There I was, in the company of pregnant women -- seven baby-bellied ladies -- and their toe-tapping, knuckle-cracking, head-swiveling partners. We sat in a basement classroom, each expectant parent wearing a look-I'm-a-dork name tag, all of us struggling to appear as casual as possible. I sensed a slightly nauseating freshman-orientation vibe in the air. Was this a pre-fatherhood anxiety dream? Some super-fertile AA meeting? Neither, actually: My wife Lisa and I were starting a seven-week natural childbirth class offered by Newton-Wellesley Hospital in Massachusetts.
Randi, our instructor, at last ended the quiet by introducing herself and asking us to go around the room and say a little something. Panic rose in me like acid reflux; I didn't know we'd have to speak. I couldn't remember why I was there or what I did for a living.
As I tried to compose a non-stupid greeting, I started to think about CVS and the night in early fall when Lisa and I stood at one of the pharmacy's cash registers and slid an expensive ovulation test across the counter. We'd been in the baby-making biz for a few months but, for all our bedroom R&D, hadn't yet managed to crank out any product. We were out late because we were trying to keep a low profile. The Procreation Project, y'see, was a private venture: I was under strict orders not to leak any information, and Lisa didn't tell anyone either -- except her mother, a few of her best friends, the woman who does her hair, and the girl at the coffeehouse. But here we were taking it public.
Sort of. The only witness was a sullen kid slumping behind the counter. He dropped our stuff into a bag without looking at us, embarrassed by us old people and our scientific approach to breeding. And who could blame him? Here I was, 32 years old, living in a comfy suburb, trying to knock my wife up and transform us from Man and Wife into Mom and Dad. It was the sort of thing I would've sneered at a decade ago.
When I discovered our technique worked and Lisa was actually pregnant, I had a vertiginous mixture of reactions. It was like being pummeled by one feeling after another: joy -- bam! fear -- bop! pride -- smack! Lisa was radiant with biological well-being; me, I had to climb out of the ring to keep from being worked over by emotion.
But now I no longer had time to fuss with my feelings. Before you knew it, I'd be neck-deep in breast pumps and sippy cups and plush Teletubbies. The question was: Would we still have romantic evenings for two? Would there be Life after Birth?
I was clueless, as was everyone else in the room. But seven weeks later, I'd mastered the vocabulary of pregnancy. I could talk about the bag of waters, the thinning of the cervix, and the beloved mucous plug with the best of them. And I was considerably less freaked out. Randi showed us videos of real couples having babies, with fathers offering soft, nervous-sounding support in the background. While the tapes made me wonder if natural childbirth would knock the smarts out of Lisa (one video-mom's post-birth comment: "The intensity of it was intense, emotion-wise"), the blood-, sweat-, and tear-stained film gave me confidence. Watching each husband bleat a tentative "That's great, Honey" made me think, "Hey, I can do better than that."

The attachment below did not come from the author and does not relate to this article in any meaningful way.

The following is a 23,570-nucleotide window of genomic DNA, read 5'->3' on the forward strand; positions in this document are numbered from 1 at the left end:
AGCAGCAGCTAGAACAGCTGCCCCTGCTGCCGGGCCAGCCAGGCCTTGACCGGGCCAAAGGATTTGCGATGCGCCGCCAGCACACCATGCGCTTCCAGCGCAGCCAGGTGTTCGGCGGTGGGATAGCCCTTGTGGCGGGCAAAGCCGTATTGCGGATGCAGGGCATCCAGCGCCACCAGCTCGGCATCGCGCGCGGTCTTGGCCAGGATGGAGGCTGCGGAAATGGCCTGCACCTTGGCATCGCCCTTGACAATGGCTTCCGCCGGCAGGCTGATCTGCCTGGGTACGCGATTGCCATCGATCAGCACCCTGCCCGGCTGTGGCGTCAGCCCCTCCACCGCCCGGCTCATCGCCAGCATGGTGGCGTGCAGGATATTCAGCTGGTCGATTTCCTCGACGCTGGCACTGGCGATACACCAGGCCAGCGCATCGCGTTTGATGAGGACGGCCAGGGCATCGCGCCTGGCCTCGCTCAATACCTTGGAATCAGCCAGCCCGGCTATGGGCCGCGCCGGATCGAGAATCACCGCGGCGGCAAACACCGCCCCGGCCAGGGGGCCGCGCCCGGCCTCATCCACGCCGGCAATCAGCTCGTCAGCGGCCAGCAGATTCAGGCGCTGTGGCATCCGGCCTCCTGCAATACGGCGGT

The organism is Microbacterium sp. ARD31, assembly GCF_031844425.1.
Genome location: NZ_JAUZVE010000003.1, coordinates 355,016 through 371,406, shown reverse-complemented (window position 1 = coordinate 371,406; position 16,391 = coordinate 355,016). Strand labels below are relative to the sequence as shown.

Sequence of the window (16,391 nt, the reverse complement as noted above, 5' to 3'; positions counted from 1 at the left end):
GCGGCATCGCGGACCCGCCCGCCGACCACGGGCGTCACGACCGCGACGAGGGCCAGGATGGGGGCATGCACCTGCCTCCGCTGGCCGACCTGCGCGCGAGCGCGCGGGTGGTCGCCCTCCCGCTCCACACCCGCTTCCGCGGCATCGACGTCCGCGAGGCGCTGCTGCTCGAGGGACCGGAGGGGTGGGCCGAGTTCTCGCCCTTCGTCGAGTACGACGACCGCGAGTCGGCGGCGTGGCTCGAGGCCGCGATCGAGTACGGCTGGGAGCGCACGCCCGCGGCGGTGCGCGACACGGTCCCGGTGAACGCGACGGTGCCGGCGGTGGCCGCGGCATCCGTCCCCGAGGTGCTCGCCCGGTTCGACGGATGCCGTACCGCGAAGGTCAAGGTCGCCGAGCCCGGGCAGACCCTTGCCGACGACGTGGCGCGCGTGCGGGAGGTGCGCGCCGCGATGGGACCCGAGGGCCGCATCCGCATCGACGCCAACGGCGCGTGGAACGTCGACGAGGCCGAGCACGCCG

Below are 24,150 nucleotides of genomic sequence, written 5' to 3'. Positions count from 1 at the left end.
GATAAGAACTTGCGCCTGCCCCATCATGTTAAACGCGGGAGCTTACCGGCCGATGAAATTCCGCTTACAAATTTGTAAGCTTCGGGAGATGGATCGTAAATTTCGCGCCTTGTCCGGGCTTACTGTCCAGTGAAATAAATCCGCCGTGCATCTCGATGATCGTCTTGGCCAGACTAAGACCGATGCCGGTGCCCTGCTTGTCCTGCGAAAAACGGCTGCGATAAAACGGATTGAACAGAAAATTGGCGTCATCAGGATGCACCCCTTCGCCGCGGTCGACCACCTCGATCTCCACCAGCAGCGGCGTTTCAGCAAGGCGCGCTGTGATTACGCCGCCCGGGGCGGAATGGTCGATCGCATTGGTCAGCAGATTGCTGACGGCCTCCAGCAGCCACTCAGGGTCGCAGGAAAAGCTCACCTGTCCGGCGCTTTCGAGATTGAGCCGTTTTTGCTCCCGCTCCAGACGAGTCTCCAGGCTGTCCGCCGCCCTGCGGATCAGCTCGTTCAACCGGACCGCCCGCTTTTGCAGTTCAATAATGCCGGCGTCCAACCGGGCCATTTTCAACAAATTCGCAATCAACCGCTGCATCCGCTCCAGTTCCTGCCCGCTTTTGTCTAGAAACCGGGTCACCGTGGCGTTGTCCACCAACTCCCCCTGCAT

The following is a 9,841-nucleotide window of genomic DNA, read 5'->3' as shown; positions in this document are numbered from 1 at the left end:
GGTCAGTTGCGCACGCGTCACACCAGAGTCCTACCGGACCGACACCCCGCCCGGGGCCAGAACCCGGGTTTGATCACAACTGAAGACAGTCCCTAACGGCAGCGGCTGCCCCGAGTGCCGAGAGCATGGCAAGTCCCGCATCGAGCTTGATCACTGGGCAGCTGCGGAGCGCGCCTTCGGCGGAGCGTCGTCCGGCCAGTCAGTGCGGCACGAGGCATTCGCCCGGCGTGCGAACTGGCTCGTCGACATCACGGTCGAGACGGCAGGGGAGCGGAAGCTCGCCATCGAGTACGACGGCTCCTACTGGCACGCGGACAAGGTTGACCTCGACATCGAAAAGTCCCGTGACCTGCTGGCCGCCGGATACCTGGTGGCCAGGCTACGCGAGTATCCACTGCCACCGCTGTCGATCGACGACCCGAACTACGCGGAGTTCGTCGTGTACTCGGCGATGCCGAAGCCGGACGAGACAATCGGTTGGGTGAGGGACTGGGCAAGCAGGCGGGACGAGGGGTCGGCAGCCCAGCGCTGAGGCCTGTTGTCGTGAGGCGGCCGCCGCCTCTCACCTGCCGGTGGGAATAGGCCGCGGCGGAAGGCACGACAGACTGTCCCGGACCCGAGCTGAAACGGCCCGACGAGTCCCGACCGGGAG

But there was one thing that took some getting used to: the relaxation exercises. They were so weird. Randi would dim the lights and then ask the moms to get on the floor as their partners sat beside or behind them. She'd flip on some tinkly New Age music and tell the women to breathe: out their toes, their shins, their knees, even their "bottoms."
My initial reaction was "I can't believe this nonsense." But after a while I actually started to relax and groove with the patchouli-scented music. I thought, "I've been hypnotized!" and didn't even care.
But back to that first day of class: When my turn to speak came, I cleared my throat and mumbled, "Um, hi, my name is Ken and this is my wife Lisa, and, um, we live in Newton." Lisa turned to the class and added the most important part of the introduction, why we were really there: "I'm hoping to be able to give birth without any drugs." When she said this, I was flooded with a sense of admiration (Lisa wanted to go through an excruciatingly painful process without medication) and fear (Was she crazy? This was going to hurt!).
These mixed emotions continued, even after the class ended. I understood a bit more about pregnancy and learned a few techniques for dealing with pain, but I worried about Lisa's labor. Would she be ready for a drug-free birth? Only time, and one outward-bound baby, would tell.
Ken Gordon thinks new fathers don't get enough playing time in the parenthood game. So he's going to spend the next year reporting on his first season as a dad. He writes for Boston Magazine, Salon, and other publications.
Copyright © 2002. Reprinted with permission of the November 2002 issue of Child magazine.